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Do you know about the new car seat recommendations?

Quiz time. If you were asked—right now—what age a child should be before they stop using a car seat or a booster seat, what would you say? (No Googling.)

Four years?

Five years?

Forty years? (Maybe not forty years.)

The answer may surprise you.

Updated Guidelines

The American Academy of Pediatrics (AAP) has always advocated for extended car seat and booster seat use. While their previous guidelines suggested that children remain in rear-facing car seats until they were two years old, the revised guidelines remove that endpoint.

The AAP now says that children should use rear-facing car seats for as long as possible, as long as they’re within the height and weight limitations. With car seats now available for kids up to 40 pounds or more, some children will be able to use them far beyond the age of two.

Additionally, after outgrowing their rear-facing seats, the AAP recommends moving on to forward-facing car seats with harnesses (which are often suitable up to 65 pounds), and then to booster seats after that until they can safely use the built-in seat belts.

Taken together, this means that children should have some sort of additional safety protection in the car until they are about 12 years old.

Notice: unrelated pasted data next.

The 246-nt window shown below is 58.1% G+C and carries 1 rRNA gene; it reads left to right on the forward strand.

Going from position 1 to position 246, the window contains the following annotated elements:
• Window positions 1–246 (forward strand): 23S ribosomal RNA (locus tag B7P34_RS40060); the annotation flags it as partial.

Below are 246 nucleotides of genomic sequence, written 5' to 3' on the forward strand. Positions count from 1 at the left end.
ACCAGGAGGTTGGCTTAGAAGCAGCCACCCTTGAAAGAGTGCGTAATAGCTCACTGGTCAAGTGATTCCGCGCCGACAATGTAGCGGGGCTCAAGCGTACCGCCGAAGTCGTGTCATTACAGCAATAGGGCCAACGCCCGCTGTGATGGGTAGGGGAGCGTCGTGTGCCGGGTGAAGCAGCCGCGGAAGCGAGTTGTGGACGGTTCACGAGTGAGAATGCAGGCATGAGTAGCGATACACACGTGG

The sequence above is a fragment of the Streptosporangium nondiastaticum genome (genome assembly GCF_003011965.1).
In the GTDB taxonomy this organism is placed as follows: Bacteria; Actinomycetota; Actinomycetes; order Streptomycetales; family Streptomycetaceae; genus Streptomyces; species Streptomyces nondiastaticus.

Significant Safety Increases

We can already hear the adults saying, “Twelve years old? That’s not how I was raised, and I turned out just fine.” That could be, but the safety statistics are undeniable. Injuries and fatalities for children have steadily decreased in recent decades, and innovations in car seat safety are largely responsible. When a child properly uses a restraint device, their chance of injury drops by 70 to 80 percent relative to a seat belt. Whatever your feelings may be, those are the facts.

Beyond that, Florida law requires car seats for all children age five and under. Anyone who’s driven on the roads in this state knows that they’re among the most dangerous in the nation and warrant extra caution. Severe car accidents are more frequent and injuries are more common.

Against that reality, the new AAP guidelines make sense, especially for Floridians. In fact, maybe they don’t go far enough.

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